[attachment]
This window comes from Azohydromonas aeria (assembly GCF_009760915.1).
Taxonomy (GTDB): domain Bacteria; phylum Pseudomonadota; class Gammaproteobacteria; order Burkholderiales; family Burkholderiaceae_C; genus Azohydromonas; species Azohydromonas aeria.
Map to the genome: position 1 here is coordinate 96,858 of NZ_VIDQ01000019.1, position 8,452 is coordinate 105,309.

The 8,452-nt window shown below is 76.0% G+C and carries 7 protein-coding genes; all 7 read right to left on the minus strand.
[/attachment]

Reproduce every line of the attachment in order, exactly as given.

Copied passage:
This window comes from Azohydromonas aeria (assembly GCF_009760915.1).
Taxonomy (GTDB): domain Bacteria; phylum Pseudomonadota; class Gammaproteobacteria; order Burkholderiales; family Burkholderiaceae_C; genus Azohydromonas; species Azohydromonas aeria.
Map to the genome: position 1 here is coordinate 96,858 of NZ_VIDQ01000019.1, position 8,452 is coordinate 105,309.

The 8,452-nt window shown below is 76.0% G+C and carries 7 protein-coding genes; all 7 read right to left on the minus strand.